The development and training of your team can not be a one size fits all strategy. As managers we hire green peas, show them a thing or two and send them off to learn from others whose numbers are below average. Even worse is that we take the top 25 – 30 salespeople at the end of one month and promote them to manager the following month. We know they can sell a lot of cars, we think they'll do a great job as a leader, developer and motivator, however we often fail to give them the guidance to properly lead a team of sales professionals.
Here are four suggestions to help you and your dealership move the needle.
1. Ranking system.
Not all sales people and managers require the same level of training. Develop a system that not only rewards your staff, but motivates them to advance to different levels of certification. I use the Bronze, Gold and Platinum levels inside our dealer group. By learning which level each team member is on allows me to devise a specific plan of attack for each person. I have also created a bonus program for each level. By applying this method it will allow you to see how long and which struggles individual team members are having and allow you to find a better position for them within your organization.
2. Make time for training.
It’s important to not only set goals for your team but know where they stand throughout the month. I’d encourage you to set aside time two days a week to train and work with your entire team. One of those days you would have the a.m and p.m shifts come in 30 minutes early. Go over role playing, closing techniques, watch a few videos and have a discussion around what they’ve just learned. On the second day, meet with each team member individually, go over their week/month to date stats and help them re-evaluate their production to stay on pace with their monthly goal. I suggest that you setup your team's goals so they are 100% of goal by the end of week three.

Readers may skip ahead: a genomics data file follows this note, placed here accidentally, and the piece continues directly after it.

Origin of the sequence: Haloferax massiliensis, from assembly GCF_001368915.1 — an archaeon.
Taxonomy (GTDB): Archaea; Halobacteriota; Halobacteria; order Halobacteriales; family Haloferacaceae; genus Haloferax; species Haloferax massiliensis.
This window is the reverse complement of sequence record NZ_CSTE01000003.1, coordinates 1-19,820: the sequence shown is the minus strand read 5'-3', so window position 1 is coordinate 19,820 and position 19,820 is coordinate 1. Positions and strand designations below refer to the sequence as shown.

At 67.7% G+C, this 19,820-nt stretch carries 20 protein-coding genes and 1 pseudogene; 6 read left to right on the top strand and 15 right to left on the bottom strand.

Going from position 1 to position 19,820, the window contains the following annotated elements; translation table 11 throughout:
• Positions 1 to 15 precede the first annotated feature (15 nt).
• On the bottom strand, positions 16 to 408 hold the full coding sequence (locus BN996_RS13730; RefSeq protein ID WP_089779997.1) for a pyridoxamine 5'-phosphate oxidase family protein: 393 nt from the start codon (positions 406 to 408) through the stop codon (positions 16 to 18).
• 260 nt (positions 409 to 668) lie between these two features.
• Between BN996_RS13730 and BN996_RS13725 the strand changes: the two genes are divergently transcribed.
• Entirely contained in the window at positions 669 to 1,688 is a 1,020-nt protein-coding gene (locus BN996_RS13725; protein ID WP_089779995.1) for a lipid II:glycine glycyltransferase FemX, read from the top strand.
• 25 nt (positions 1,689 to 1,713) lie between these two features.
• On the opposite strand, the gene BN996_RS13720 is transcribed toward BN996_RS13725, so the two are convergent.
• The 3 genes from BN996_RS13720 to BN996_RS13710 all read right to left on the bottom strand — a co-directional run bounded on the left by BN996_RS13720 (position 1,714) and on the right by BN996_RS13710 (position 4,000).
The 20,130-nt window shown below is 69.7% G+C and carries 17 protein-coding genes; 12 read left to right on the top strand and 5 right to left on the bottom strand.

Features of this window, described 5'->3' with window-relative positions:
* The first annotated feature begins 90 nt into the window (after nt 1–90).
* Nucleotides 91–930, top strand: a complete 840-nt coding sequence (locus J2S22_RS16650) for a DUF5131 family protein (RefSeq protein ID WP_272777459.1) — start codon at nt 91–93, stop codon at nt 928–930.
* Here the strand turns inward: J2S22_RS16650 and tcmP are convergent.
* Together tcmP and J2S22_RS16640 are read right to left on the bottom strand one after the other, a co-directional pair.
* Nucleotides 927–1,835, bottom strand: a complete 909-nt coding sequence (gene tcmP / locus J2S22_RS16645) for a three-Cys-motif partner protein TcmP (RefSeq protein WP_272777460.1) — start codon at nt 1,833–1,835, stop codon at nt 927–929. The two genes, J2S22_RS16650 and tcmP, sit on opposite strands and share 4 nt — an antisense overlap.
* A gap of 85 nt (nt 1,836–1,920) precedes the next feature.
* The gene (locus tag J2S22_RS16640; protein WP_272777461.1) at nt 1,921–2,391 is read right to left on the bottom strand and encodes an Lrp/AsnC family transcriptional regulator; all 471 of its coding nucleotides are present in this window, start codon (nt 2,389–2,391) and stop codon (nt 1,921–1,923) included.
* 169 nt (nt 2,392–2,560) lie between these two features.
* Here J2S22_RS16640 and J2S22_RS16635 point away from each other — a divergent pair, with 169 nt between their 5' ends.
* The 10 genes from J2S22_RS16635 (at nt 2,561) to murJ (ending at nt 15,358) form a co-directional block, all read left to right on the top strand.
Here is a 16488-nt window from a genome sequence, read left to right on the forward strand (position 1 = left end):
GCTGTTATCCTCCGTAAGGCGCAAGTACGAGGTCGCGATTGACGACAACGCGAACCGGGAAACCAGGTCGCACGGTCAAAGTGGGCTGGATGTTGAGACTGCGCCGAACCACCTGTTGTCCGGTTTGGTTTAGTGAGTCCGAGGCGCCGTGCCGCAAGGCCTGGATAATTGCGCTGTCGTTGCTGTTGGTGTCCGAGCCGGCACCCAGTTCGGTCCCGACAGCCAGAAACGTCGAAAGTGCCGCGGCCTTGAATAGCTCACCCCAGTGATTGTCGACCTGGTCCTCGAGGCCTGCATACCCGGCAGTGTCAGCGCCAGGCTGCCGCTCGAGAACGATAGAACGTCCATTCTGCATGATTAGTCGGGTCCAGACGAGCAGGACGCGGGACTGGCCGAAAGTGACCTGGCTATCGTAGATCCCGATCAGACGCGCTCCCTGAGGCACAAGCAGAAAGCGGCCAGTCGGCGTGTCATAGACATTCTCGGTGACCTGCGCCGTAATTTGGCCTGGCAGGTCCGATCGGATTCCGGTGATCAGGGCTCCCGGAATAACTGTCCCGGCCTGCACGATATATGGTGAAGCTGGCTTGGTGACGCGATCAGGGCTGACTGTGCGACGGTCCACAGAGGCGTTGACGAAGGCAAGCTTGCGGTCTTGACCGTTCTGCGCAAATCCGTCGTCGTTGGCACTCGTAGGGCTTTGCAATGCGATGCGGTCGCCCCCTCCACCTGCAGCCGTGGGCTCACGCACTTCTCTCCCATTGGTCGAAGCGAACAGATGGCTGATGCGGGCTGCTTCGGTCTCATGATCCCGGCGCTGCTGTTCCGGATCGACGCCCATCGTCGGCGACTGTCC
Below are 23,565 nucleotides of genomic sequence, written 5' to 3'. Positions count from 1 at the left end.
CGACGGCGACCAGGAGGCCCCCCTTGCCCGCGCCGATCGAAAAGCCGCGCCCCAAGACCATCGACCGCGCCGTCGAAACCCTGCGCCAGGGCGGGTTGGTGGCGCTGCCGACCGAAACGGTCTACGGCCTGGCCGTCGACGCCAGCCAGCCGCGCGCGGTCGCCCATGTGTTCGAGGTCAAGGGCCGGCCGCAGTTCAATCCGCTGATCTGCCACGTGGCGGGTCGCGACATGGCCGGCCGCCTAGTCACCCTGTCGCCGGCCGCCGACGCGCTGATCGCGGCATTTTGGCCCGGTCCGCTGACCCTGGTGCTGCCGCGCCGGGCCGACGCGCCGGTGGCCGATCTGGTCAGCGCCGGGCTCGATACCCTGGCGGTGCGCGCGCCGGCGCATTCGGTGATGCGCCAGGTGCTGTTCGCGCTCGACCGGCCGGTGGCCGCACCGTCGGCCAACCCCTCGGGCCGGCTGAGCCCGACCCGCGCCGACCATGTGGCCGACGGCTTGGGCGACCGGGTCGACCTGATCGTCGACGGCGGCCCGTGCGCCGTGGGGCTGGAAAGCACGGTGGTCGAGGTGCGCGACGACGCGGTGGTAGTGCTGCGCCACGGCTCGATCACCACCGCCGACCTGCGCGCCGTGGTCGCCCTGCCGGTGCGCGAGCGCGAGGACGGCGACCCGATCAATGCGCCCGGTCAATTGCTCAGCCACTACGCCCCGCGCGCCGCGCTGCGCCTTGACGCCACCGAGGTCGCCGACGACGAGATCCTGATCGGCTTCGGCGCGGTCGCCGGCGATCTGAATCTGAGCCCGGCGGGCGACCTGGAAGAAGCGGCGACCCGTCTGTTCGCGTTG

3. Have an acknowledgment strategy.
How you celebrate your team's success is just as important as the trainings you hold. Not every celebration has to be monetary. One of the dealer groups I worked with developed several ways to award employees for a job well done and achieving a certain level of success. Two non- monetary ways where “Diamond Drops” and the “Pride Award”.
4. Develop a plan of action for poor performing employees.
You may have a poor performing employee in one department but that doesn't mean you'll have the same results from them in a different department. I’ve seen great success from an employee from in a BDC environment into a Service Advisor role, I’ve seen (You use "I've seen" in the previous sentence. This has also proven successful with a poor performing sales person to a customer concierge.
Does your dealerships currently do any of the above or do you have any suggestions? Leave a comment and let me know.